The Thirteen-Year Prologue:
The day that defined a generation, the day that everyone remembered, also held the person that time forgot.
It was the beginning of the twenty-first century: the end of a nuclear era, and a time of peace and prosperity. There was a new president, a new century, and a new way of life. The population was happy. Healthy. Hopeful.
And for Jason Fernandez and his family, life had just begun. For as long as the nine year old could remember, they had been worried about money. His father, with his smooth black hair and sturdy frame, would wrap his arms around his mother, who was thinner and frailer, and they would murmur to each other things about taxes and credit card payments. At first, Jason had always asked what they were, but he had given up after a time. The explanations rarely made sense, and in any case, when they did it just depressed him. But now things were better. His father had a well-paying job, and he would leave early every morning after kissing Jason's forehead as a good bye.
His mother still fretted. He got used to this. He would sit and chew on his pencil as he tried to figure out a math problem, or worry about those one-minute multiplication exams, while his mother idly bustled around the house and worried aloud.
"He always goes and does the most impossible things," she'd say. Or, "I do wish he'd be careful." And her eyes would flicker to the television set, which was always off those days, and then she'd return to her fussing. So in all respects, this particular September morning, crisp and cooling as summer began to hand the reigns to autumn, was just like any other. Jason was bent over a sketch of a cape-clad figure and ignoring his mother as she paced around the kitchen. Jason had always found his mother's constant movement soothing. She would wash dishes, counters and even the floors, and would talk to the air as if it understood her. Today her muttered litany was "What was he thinking, accepting this? Doesn't he think about what will happen to us-?"
Jason didn't pay any attention. He never did. The little superhero he was painstakingly drawing was more interesting. But he kept an eye on the clock, watching as it ticked closer to the time when he was supposed to be in school. Every morning, his mother would do this. She wasn't much good with time. Whenever she started worrying, she went on for a good long time before she would finally look at the clock, realize the hour, and rush out the door with Jason in tow.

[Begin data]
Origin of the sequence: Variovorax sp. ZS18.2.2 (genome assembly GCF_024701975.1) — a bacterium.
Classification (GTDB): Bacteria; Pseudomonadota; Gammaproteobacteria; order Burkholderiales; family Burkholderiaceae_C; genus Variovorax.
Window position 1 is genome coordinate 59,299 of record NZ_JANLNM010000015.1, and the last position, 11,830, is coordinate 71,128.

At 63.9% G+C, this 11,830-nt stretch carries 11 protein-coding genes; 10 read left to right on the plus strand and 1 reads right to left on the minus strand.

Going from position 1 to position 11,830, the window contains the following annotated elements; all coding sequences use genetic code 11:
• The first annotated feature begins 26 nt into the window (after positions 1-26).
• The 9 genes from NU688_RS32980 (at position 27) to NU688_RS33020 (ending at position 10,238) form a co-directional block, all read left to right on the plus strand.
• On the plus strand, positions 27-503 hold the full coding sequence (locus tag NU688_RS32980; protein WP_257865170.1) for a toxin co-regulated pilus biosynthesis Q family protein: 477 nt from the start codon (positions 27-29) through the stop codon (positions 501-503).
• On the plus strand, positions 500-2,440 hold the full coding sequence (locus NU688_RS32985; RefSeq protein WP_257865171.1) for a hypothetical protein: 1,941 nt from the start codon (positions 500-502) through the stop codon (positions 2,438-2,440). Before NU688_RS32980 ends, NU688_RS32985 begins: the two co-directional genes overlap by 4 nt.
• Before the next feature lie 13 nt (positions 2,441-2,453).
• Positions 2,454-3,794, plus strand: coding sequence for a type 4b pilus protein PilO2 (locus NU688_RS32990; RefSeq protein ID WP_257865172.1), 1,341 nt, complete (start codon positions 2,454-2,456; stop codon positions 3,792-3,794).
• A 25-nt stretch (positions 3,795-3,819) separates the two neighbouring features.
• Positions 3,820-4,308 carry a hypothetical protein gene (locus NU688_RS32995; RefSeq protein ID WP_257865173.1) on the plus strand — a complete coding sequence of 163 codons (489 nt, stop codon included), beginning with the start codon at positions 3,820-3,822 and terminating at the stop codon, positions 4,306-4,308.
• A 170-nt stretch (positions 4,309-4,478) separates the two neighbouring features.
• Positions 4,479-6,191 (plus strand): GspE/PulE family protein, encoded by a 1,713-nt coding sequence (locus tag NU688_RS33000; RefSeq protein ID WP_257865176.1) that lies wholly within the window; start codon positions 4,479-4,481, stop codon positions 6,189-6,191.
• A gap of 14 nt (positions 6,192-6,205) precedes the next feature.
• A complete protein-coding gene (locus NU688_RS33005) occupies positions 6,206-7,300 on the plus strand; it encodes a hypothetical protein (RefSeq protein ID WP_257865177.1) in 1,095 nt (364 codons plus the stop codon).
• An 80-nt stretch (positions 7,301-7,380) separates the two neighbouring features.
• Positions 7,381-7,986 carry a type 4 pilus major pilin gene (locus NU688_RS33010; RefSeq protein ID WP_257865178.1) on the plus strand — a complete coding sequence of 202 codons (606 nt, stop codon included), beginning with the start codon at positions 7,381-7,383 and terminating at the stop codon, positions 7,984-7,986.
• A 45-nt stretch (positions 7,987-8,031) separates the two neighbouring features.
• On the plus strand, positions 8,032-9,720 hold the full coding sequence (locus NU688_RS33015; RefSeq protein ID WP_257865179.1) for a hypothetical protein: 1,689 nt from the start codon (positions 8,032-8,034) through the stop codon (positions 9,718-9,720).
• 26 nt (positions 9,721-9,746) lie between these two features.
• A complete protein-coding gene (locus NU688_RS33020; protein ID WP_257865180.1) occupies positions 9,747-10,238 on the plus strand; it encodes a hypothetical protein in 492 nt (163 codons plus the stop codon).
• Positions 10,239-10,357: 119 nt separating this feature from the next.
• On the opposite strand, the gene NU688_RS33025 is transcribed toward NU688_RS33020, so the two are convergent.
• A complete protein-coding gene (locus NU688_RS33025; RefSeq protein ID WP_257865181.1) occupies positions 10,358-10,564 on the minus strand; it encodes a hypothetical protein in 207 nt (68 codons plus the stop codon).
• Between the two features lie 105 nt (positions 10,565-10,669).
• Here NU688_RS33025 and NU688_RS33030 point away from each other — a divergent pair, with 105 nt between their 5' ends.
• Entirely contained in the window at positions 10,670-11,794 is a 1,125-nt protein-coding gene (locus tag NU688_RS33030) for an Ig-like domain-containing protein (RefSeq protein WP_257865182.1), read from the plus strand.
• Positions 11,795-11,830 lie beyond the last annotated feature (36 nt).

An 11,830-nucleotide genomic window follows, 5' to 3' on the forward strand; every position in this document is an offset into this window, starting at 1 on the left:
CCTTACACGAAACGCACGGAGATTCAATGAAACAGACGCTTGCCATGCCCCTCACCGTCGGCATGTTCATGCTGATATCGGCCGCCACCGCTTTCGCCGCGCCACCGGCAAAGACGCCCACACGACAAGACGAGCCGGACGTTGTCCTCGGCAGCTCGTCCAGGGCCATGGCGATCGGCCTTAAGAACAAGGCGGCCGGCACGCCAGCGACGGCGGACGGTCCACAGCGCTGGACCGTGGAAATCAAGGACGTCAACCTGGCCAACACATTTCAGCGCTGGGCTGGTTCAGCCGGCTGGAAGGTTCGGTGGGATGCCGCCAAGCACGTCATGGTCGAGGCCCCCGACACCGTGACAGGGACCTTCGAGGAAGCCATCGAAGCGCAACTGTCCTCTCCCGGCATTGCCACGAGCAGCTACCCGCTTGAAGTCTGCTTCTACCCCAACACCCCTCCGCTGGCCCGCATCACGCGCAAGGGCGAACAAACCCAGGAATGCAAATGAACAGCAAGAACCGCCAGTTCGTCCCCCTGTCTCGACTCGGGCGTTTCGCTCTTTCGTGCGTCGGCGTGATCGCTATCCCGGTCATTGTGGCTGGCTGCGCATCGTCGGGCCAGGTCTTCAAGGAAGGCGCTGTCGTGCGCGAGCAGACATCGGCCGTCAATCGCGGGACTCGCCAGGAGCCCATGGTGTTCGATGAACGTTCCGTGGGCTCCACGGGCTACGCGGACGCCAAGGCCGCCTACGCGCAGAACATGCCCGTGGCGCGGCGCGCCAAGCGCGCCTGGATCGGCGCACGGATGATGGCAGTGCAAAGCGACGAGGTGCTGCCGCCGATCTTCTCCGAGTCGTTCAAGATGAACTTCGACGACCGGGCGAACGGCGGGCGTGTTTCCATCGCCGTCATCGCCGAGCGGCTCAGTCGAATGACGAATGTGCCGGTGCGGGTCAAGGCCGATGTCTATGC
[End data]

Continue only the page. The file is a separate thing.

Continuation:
Today was no exception. Exactly ten minutes after they were supposed to be leaving, he heard his mother utter, "Oh dear," and felt a hand grab his collar to tug him to his feet, another shove his notebook and red backpack into his hands, and then he was pulled out the door and into the car.
Unlike others, they didn't watch the news report before they left. The TV remained silent and did not pass on its tales to tell. And because Jason's mother didn't believe in listening to the radio either, there was no chance to hear it. Jason leaned against the window and stared lazily out. They lived on the outskirts of New York, and they were heading into the city. Normally, there was a lot more traffic. But it all seemed to be heading out that day. Weird.
He tried to tell his mom this, but she told him not to worry about it and to be grateful, because maybe he'd be on time today. Jason didn't dignify this with an answer. He'd been late so often that his teacher had given up. But he figured his mom probably didn't want to hear that.
There was also a cop on the side of the road who tried to flag them down, but his mother ignored that too and kept going. Jason could see him making gestures in the mirror next to him, and wondered if they were going to get into trouble. But the man didn't follow and, eventually, Jason stopped fretting. But it was only when they arrived at the school that his mother seemed to realize anything was wrong. The parking lot, which was large to accommodate the many students who lived in the city, was filled with cars that weren't moving. Parents were gathering their children close to them and rushing into the old brick building that served as Jason's elementary school, and teachers were urging them inside. Everyone looked, to Jason's inexperienced eye, worried and nervous.
That was weird, too. And a little creepy.
"Why are all the parents going inside too, Mom?" he asked, looking over at her. She was staring too, fine brown brows furrowed, and her large eyes puzzled.
"I don't know," she said. "Maybe I missed a meeting?"
Jason nodded. That was always possible. She missed a lot of meetings. His dad said that she was so concerned about showing up and upsetting everyone that she worried herself out of going. Jason wasn't sure if he was serious about that or not. Absently, he wondered if he could lean back to retrieve his sketch again and work on it while she figured it out. But to his disappointment, his teacher—a slim blonde who wore a constant nervous look behind those big glasses of hers—approached the car, looking more upset than ever. His mother rolled down the window.
"Ms. D?" she asked, sounding surprised. Jason could never remember what her real full name was. And "Ms. D" was easier to remember anyways.
"Oh, Mia," Ms. D said. She was twisting her skirt funnily, Jason noticed. Kinda like he did when he was trying to get water out of his pant bottoms when he'd stepped in a puddle. And she sounded like she'd been crying "You haven't heard? It's been all over the news…"
"I don't pay attention to that," his mother replied, a little stiffly. She always got offended about these kinds of things. "But why? What's going on?"
Ms. D looked around, then at Jason, before leaning in to murmur something to his mother. Jason lifted his head and tried hard to hear what they were saying. The last time they'd started to mutter, his mother had grounded him for a week for getting into that fight with Johnny Crawford. He wanted to know what he was in for. But he had no luck, and after a while, his mother pulled away. Her face was pale, like she was whenever his father came home late, but worse. She was so white she looked like the paper he used to sketch. For the first time, Jason began to feel nervous.